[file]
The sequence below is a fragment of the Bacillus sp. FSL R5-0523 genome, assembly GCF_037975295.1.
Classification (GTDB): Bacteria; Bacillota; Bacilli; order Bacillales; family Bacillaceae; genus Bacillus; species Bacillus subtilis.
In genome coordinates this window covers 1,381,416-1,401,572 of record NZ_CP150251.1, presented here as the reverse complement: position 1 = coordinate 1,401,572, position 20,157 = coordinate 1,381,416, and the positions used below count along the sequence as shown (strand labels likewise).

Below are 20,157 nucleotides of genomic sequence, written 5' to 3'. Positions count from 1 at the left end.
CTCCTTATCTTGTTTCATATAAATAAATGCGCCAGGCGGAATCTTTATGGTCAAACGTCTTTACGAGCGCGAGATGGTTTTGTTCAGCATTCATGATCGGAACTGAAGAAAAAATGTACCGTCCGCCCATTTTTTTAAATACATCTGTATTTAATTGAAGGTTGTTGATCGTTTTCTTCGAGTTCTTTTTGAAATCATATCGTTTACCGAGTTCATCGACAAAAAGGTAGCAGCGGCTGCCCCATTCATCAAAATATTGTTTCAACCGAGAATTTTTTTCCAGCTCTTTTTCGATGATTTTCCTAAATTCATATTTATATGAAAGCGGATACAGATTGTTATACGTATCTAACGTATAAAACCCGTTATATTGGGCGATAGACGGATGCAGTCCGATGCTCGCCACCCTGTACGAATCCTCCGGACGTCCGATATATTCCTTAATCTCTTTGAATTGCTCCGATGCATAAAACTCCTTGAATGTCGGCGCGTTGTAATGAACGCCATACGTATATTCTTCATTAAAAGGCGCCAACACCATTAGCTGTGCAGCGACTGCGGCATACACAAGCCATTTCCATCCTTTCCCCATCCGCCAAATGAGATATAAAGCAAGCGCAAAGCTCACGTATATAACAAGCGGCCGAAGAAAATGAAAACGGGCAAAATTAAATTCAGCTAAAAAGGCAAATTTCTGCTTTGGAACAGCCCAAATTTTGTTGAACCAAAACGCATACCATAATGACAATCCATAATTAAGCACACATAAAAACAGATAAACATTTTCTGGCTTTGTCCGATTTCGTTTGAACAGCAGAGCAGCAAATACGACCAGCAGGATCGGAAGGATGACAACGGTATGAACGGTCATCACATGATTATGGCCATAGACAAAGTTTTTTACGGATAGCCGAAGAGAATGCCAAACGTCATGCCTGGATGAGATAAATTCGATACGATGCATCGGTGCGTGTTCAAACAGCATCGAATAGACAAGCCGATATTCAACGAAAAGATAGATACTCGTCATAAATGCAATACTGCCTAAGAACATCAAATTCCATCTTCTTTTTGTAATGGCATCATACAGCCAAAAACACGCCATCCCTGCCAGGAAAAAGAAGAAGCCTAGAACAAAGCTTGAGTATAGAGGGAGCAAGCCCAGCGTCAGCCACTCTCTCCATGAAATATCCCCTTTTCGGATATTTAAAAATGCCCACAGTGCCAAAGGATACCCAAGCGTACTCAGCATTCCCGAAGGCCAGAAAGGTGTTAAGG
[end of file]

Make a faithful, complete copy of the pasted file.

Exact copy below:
The sequence below is a fragment of the Bacillus sp. FSL R5-0523 genome, assembly GCF_037975295.1.
Classification (GTDB): Bacteria; Bacillota; Bacilli; order Bacillales; family Bacillaceae; genus Bacillus; species Bacillus subtilis.
In genome coordinates this window covers 1,381,416-1,401,572 of record NZ_CP150251.1, presented here as the reverse complement: position 1 = coordinate 1,401,572, position 20,157 = coordinate 1,381,416, and the positions used below count along the sequence as shown (strand labels likewise).

Below are 20,157 nucleotides of genomic sequence, written 5' to 3'. Positions count from 1 at the left end.
CTCCTTATCTTGTTTCATATAAATAAATGCGCCAGGCGGAATCTTTATGGTCAAACGTCTTTACGAGCGCGAGATGGTTTTGTTCAGCATTCATGATCGGAACTGAAGAAAAAATGTACCGTCCGCCCATTTTTTTAAATACATCTGTATTTAATTGAAGGTTGTTGATCGTTTTCTTCGAGTTCTTTTTGAAATCATATCGTTTACCGAGTTCATCGACAAAAAGGTAGCAGCGGCTGCCCCATTCATCAAAATATTGTTTCAACCGAGAATTTTTTTCCAGCTCTTTTTCGATGATTTTCCTAAATTCATATTTATATGAAAGCGGATACAGATTGTTATACGTATCTAACGTATAAAACCCGTTATATTGGGCGATAGACGGATGCAGTCCGATGCTCGCCACCCTGTACGAATCCTCCGGACGTCCGATATATTCCTTAATCTCTTTGAATTGCTCCGATGCATAAAACTCCTTGAATGTCGGCGCGTTGTAATGAACGCCATACGTATATTCTTCATTAAAAGGCGCCAACACCATTAGCTGTGCAGCGACTGCGGCATACACAAGCCATTTCCATCCTTTCCCCATCCGCCAAATGAGATATAAAGCAAGCGCAAAGCTCACGTATATAACAAGCGGCCGAAGAAAATGAAAACGGGCAAAATTAAATTCAGCTAAAAAGGCAAATTTCTGCTTTGGAACAGCCCAAATTTTGTTGAACCAAAACGCATACCATAATGACAATCCATAATTAAGCACACATAAAAACAGATAAACATTTTCTGGCTTTGTCCGATTTCGTTTGAACAGCAGAGCAGCAAATACGACCAGCAGGATCGGAAGGATGACAACGGTATGAACGGTCATCACATGATTATGGCCATAGACAAAGTTTTTTACGGATAGCCGAAGAGAATGCCAAACGTCATGCCTGGATGAGATAAATTCGATACGATGCATCGGTGCGTGTTCAAACAGCATCGAATAGACAAGCCGATATTCAACGAAAAGATAGATACTCGTCATAAATGCAATACTGCCTAAGAACATCAAATTCCATCTTCTTTTTGTAATGGCATCATACAGCCAAAAACACGCCATCCCTGCCAGGAAAAAGAAGAAGCCTAGAACAAAGCTTGAGTATAGAGGGAGCAAGCCCAGCGTCAGCCACTCTCTCCATGAAATATCCCCTTTTCGGATATTTAAAAATGCCCACAGTGCCAAAGGATACCCAAGCGTACTCAGCATTCCCGAAGGCCAGAAAGGTGTTAAGG